We've started the process of pouring new sculptures from our freshly cast mold - it's terribly exciting and also really hard work... I'll be sharing more about that process with you in an upcoming post.
Today I offer you this image. This is the piece from which we cast the mold. I carved it out of a solid block of clay. In the process of creating the mold, this piece was severely damaged. Of course this was expected! The original for the castings is made never to be fired. Today I took this heavy, damaged but beautiful solid chunk of buddha clay out into the meadow and placed him beneath a tree which I can see from my studio window. Being raw, this piece will disintegrate in the elements, I have no idea how quickly. I will watch this disintegration from my window.
Posted by Bronwyn at 2:39 PM
I've been working on a series of small gestural rough pieces in a heavy, groggy stoneware. I'm used to hand building with porcelain or fine white stoneware which are smooth and delicate to the hand. This stuff is rough and earthy. I'm used to planning and measuring and carefully cutting from templates, and with these pieces I'm rolling out uneven surfaces, spontaneously tearing the clay, working by feel, being guided by the process itself.
What I'm finding is that this rough clay is the perfect vehicle for expressing the questions of embodiment. Some would argue that buddhism is a religion of transcendence but I don't believe it is. We embrace the paradox of embodiment and the lessons of the body. As the Buddha himself discovered, asceticism and mortification are not in themselves paths to enlightenment. We can learn to manage desire and impulse with skill and compassion, never needing to denigrate the body or set up an antagonistic body/spirit dualism.
Still, there are questions, problems, paradoxes, ironies, difficulties. The life of the body is rich with them. From where else should we draw our questions, and so our wisdom, our knowledge of the spirit?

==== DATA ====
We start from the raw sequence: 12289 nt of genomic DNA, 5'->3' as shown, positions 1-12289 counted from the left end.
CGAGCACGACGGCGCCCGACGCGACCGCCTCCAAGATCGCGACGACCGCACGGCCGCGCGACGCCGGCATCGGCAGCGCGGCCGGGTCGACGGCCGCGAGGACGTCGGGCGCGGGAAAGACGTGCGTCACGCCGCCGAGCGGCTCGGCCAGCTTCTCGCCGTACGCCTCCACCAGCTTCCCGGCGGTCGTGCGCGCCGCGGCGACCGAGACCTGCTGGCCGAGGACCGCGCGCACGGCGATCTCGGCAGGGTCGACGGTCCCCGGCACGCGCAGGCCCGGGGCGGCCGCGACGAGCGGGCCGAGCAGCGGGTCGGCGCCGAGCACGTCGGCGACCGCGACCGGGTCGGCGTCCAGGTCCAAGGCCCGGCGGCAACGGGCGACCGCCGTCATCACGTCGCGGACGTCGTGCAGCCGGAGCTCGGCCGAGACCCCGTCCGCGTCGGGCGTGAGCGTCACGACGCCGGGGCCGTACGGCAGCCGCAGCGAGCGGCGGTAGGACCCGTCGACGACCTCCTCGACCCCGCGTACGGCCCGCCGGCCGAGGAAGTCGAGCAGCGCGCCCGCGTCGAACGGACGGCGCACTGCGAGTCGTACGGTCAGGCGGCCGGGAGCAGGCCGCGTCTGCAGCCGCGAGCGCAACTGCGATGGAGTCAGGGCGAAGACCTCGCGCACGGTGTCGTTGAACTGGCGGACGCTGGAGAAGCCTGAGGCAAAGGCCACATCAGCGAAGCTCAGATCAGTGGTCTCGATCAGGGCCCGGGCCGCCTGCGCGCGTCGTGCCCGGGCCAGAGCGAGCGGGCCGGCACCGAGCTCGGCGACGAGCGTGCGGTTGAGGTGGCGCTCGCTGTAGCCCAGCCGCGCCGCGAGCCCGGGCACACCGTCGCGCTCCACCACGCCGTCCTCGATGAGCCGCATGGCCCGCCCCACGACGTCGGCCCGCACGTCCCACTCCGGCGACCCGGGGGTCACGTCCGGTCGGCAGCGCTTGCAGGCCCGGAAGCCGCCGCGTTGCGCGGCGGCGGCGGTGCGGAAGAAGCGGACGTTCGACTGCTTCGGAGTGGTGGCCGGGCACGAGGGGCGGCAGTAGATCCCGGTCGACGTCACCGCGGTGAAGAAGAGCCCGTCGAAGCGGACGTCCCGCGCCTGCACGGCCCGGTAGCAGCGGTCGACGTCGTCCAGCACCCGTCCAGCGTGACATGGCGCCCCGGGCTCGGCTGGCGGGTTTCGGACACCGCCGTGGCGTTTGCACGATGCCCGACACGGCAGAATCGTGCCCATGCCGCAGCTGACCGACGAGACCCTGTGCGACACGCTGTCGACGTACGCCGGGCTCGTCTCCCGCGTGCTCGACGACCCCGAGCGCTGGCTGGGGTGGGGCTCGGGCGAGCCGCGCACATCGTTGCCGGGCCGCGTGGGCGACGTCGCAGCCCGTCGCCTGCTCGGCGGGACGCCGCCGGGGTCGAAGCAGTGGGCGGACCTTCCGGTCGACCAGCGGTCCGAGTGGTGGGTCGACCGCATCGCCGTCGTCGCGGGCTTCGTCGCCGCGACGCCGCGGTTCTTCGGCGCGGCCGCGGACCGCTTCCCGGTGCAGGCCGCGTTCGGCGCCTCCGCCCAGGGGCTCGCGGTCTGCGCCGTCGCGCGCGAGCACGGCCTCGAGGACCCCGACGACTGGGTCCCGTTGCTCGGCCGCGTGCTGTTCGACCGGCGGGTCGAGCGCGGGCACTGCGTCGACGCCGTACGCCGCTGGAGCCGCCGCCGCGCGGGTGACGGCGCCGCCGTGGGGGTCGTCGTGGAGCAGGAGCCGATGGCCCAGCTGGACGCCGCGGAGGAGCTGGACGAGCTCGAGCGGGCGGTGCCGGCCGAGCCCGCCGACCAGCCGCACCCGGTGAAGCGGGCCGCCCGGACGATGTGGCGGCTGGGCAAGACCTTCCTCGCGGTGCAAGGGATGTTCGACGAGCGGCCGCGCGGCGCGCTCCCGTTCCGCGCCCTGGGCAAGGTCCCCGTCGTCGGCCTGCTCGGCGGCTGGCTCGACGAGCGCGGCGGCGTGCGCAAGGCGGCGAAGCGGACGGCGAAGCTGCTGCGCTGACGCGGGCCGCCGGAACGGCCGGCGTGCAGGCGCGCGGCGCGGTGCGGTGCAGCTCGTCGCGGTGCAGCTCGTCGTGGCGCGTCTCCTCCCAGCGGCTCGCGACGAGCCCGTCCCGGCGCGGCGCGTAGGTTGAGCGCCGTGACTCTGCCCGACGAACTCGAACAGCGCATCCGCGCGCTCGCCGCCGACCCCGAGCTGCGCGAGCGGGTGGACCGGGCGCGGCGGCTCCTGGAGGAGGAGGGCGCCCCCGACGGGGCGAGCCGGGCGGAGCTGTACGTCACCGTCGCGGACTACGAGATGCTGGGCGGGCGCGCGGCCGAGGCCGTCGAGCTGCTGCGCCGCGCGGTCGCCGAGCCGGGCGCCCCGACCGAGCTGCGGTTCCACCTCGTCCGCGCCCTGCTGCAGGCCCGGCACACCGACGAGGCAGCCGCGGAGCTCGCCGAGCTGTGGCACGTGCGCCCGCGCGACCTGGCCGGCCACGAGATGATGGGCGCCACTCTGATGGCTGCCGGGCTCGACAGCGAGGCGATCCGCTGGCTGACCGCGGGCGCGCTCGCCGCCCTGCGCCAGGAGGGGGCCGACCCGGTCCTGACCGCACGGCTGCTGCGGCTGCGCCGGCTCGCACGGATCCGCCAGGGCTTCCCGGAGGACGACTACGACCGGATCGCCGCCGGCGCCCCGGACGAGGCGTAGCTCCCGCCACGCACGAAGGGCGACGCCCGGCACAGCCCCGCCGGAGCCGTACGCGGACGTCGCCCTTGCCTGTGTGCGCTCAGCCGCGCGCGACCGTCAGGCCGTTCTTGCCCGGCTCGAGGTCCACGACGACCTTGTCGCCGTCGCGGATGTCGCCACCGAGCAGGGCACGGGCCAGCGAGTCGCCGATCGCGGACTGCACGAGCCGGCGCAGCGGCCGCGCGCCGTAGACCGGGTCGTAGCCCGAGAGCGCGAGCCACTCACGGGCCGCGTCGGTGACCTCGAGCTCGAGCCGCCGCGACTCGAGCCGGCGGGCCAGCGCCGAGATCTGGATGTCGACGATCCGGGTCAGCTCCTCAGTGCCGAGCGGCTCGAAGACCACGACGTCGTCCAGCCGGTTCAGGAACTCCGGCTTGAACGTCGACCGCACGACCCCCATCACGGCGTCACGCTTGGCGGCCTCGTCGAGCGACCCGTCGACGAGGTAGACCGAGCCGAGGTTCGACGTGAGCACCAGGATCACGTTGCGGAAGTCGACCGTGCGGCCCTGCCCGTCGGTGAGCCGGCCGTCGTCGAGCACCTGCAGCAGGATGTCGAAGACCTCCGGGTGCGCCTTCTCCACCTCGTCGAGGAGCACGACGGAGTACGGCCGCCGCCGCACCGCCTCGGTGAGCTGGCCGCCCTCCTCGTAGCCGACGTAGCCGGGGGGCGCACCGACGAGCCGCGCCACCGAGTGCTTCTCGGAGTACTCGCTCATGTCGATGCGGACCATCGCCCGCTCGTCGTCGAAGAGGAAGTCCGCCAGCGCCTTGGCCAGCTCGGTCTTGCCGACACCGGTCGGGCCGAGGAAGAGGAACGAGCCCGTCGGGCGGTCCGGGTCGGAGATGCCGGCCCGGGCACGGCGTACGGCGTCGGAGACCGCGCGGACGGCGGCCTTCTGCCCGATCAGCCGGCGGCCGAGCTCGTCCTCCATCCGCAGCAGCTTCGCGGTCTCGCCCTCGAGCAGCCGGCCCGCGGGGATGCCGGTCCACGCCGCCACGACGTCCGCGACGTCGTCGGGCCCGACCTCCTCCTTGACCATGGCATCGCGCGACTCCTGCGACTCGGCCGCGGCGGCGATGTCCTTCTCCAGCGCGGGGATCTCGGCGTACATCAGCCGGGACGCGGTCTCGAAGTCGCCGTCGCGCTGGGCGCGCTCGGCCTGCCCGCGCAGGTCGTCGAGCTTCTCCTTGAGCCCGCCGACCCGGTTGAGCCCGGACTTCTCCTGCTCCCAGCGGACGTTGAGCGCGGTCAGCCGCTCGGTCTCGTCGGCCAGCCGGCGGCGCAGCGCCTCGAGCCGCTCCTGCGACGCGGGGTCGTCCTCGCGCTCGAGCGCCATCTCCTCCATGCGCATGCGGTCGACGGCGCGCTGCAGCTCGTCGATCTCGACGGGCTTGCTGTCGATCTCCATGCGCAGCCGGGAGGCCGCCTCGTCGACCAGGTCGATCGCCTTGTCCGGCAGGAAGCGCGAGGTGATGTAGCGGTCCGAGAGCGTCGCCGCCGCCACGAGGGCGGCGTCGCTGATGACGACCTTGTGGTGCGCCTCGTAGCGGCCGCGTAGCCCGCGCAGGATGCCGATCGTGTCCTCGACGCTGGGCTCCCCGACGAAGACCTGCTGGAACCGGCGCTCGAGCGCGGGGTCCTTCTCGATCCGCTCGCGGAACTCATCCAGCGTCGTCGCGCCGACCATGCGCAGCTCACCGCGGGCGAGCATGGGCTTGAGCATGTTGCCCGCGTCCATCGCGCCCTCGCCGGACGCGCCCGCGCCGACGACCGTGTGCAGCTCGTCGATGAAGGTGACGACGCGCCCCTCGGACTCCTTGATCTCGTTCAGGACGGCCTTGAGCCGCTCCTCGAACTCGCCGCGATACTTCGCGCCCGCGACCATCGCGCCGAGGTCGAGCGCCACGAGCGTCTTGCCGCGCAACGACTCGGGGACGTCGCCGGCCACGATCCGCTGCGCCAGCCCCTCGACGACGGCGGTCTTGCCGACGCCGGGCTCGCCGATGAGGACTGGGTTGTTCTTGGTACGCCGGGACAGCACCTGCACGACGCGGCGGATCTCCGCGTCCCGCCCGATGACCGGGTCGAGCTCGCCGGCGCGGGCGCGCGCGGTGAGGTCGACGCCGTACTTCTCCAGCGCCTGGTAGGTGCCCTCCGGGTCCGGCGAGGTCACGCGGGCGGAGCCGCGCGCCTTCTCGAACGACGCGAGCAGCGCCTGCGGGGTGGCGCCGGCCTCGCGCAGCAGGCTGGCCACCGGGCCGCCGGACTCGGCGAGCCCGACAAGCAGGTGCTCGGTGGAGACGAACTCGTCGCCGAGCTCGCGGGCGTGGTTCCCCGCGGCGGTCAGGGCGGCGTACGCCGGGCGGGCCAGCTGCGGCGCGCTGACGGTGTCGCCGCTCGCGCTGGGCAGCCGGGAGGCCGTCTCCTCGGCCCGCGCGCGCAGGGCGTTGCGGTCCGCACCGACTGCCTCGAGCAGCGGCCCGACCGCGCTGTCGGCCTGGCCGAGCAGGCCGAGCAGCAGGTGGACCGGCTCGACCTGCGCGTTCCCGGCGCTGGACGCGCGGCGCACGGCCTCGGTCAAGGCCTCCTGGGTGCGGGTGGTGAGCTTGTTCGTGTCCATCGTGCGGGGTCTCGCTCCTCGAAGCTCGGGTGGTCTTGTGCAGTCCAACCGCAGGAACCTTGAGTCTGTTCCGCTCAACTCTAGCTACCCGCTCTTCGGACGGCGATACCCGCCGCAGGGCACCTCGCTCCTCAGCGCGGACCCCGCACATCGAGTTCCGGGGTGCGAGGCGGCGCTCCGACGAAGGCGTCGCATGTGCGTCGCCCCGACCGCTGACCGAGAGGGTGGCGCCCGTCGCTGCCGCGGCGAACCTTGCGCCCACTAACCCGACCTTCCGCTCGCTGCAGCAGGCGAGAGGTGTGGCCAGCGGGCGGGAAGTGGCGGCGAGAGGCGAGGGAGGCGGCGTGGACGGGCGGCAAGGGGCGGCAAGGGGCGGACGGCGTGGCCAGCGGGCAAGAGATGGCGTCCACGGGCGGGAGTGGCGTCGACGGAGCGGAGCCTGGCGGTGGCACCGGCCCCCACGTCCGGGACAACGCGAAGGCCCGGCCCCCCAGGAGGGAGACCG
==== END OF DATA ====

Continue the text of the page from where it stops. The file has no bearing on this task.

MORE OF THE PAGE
The thing about the Buddha, why we sit at his feet: he was human. He lived a fully embodied human life - a life which is a model for us of possibility. The possibility is of enlightenment -
wisdom-breakthrough - in this body, in this life, in this ordinary, imperfect human form.
There are a few moments of Buddha's life which we see over and over again in the iconography. Seated Buddha in meditation on the night of his enlightenment under the Bodhi tree. Standing Buddha, the young priest offering a gesture of benediction, abhaya, no fear. Reclining Buddha, approaching his death, offering reassurance to his followers.
Each of us has great moments in our lives, moments of enlightenment, benediction, and release. And these moments are the sum of all preceding moments, and how can we say which moments are most sacred?
What I find emerging from beneath my hands in these small sculptures are articulations of very human moments in the life of the Buddha. Not the iconic moments but the ordinary moments of weakness and struggle, pride and suffering.
A caved-in chest and an alms bowl.
A proud young prince playing with priestly gestures.
My hands imagine the many moments of this remarkable human life, the multitude of human moments ultimately consummated beneath the Bodhi tree.
In creating these pieces I do feel in communion with the wisdom-body of the Buddha. This sounds grand but it is ordinary and intimate. Of course it is intimacy with the universal human experience of embodiment, suffering, and the possibilty of enlightenment.
That's it for today. I hope you enjoy seeing these clay pieces in progress, and I would love to hear what thoughts and feelings these pieces inspire in you.
Posted by Bronwyn at 2:14 PM
Remember the block of clay that I showed you in the last post? Here it is after today's progress. I find this sculpting by hand to be a much more intimate process than drawing or painting. Hands-on-clay is so immediate and sensual. In creating a body-of-Buddha, however humble, I do truly feel I am connecting with Buddha energy, I am in meditation, and I am learning. This is exactly what I hoped this process would be! I took my glasses off and worked a lot by feel today, connecting with the roundness of shoulders, the receptivity of lap, the aspiration of the crown of the head. We should be pouring the mold on Thursday, which is very exciting.